The Milam House represents an important transition in Paul Rudolph’s career. The last house he would build in Florida, it is formally and conceptually more akin to his later Brutalist buildings than to the earlier Sarasota School houses for which he is more famous regionally. Whereas the houses he built in the Sarasota area with Ralph Twitchell (such as the Umbrella House of 1953) are notable for their delicate tectonics and simple spatial compositions, the Milam House is a bold composition of concrete and glass whose irregular geometric exterior forms reflect more complex interior spatial relationships.
Designed for Arthur and Teresa Milam, the residence is a two-story rectangular prism set among the oceanfront sand dunes in Ponte Vedra Beach, south of Jacksonville. The east facade faces the Atlantic Ocean and is notable for its dramatic, cavernous brise-soleil. Intended to moderate the sunlight and improve natural ventilation, the brise-soleil system gives the facade a syncopated energy and hints at the proportions of the interior spaces. The east facade is almost entirely glazed, while the other three facades feature large expanses of concrete block set within an exposed, site-cast concrete frame.
The interior revolves around a two-story living space that opens onto an ocean view. The room centers on a depressed, elongated conversation pit that extends nearly the entire length of the space adjacent to the eastern facade and flows westward into the dining area. The varied topography of the floor subtly echoes the undulating landscape of the dunes. Internally, the house is organized in a series of layers laying parallel to the ocean. Dense vegetation shields the west facade from the street.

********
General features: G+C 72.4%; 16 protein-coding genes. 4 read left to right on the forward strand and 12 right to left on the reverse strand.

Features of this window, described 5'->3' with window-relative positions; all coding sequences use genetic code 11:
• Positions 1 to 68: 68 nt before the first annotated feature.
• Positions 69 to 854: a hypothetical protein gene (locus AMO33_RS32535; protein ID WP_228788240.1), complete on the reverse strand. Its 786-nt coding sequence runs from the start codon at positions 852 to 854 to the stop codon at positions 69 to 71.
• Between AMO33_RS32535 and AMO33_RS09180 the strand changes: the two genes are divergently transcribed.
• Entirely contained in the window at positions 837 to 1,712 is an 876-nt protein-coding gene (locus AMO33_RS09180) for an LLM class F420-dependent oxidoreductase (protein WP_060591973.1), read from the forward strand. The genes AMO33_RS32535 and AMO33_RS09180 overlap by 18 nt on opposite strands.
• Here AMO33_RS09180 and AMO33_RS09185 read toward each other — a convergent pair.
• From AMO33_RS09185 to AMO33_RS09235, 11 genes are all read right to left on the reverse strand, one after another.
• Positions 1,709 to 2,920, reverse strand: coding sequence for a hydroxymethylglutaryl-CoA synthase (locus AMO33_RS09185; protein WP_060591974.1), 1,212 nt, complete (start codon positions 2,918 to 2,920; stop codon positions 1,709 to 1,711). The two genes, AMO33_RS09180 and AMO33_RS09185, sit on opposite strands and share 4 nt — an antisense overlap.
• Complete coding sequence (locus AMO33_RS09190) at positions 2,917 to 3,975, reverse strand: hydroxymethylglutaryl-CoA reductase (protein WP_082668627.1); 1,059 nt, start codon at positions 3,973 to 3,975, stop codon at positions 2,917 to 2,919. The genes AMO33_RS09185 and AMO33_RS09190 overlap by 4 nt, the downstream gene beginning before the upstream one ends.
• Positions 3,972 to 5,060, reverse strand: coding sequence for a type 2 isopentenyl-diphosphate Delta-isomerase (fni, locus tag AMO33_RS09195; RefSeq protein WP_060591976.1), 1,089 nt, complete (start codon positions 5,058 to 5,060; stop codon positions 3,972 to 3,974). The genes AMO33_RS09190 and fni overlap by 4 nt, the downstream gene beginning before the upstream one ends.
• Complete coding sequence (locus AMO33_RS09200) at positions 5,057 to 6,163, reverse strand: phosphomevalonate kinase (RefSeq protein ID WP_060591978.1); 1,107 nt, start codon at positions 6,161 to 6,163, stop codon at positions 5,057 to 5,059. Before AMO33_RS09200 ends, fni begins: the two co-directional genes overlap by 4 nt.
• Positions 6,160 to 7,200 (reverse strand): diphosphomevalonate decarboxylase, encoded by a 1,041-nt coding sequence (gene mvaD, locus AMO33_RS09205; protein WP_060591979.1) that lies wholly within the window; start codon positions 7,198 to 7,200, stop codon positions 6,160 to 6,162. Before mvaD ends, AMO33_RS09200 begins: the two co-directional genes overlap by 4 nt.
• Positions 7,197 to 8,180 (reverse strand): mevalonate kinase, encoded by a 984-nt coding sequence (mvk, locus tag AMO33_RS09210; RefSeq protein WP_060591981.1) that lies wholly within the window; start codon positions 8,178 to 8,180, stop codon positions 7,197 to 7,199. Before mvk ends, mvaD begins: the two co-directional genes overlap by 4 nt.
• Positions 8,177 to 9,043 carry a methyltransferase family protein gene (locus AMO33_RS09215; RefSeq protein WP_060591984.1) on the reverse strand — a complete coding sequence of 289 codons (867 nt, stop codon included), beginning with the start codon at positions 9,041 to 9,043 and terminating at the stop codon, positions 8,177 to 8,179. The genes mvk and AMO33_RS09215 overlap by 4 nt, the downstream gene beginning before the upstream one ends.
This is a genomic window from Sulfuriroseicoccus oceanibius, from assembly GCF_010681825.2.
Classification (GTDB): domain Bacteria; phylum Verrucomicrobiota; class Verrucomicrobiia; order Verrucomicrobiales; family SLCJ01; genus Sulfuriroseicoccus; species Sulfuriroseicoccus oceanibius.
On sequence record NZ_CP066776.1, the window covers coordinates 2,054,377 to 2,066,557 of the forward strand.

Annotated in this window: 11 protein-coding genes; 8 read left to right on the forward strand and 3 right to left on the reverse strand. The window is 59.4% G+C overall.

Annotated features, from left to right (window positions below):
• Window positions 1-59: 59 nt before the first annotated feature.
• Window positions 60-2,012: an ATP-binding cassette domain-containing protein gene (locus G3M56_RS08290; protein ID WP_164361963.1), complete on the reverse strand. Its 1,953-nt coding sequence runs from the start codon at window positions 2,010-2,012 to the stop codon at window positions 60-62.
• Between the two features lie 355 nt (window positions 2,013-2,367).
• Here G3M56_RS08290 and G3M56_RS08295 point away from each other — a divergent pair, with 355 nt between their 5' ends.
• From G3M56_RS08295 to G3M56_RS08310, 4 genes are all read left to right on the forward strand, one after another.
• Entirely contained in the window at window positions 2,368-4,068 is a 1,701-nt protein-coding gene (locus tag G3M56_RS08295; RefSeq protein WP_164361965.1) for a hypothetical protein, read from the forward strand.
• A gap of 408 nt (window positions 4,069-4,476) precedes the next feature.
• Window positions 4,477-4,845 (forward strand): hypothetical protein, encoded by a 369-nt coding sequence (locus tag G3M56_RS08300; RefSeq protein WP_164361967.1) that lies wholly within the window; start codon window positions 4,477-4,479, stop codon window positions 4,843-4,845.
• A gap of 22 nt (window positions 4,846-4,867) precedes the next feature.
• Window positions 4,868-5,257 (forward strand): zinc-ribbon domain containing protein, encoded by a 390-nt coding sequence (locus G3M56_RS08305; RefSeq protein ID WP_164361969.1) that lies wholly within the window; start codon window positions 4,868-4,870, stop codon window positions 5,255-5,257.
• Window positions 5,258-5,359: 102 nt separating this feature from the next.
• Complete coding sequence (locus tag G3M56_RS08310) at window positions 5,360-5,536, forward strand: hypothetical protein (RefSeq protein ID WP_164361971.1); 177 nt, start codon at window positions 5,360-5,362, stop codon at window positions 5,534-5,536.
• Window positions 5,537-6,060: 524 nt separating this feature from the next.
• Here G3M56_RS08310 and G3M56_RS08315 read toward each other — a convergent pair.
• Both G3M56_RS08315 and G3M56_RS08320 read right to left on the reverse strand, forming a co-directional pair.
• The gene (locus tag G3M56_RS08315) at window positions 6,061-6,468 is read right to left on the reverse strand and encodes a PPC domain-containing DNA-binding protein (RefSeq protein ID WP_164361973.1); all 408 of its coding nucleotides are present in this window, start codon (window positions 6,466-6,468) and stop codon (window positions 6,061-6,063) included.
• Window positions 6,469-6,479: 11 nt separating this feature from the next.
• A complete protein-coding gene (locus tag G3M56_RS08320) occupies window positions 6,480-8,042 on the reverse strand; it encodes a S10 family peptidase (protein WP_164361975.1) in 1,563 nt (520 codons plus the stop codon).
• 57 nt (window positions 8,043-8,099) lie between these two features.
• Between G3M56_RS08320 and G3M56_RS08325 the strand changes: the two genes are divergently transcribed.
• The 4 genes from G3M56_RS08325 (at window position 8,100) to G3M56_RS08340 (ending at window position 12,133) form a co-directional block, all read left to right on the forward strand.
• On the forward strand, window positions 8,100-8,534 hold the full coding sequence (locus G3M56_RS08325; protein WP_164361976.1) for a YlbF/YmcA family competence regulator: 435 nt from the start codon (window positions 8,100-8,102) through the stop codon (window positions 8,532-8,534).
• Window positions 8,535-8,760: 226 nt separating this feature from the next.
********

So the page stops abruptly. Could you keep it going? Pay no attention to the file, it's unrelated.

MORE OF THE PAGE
Rudolph designed the Milam House while serving as the chair of Yale’s Department of Architecture. Rudolph had the Milam House on his drawing board at the same time he was designing the Art and Architecture Building at Yale. The two structures differ dramatically in program and site, yet they share important characteristics, including a dramatic use of exposed concrete and a complex series of interlocking interior spaces of varying heights.
Domin, Christopher and Joseph King. Paul Rudolph: The Florida Houses. New York: Princeton Architectural Press, 2001.
Pearson, Clifford A. “Paul Rudolph, Milam House.” Architectural Record, May 1963.
Rohan, Timothy. The Architecture of Paul Rudolph. New Haven: Yale University Press, 2014.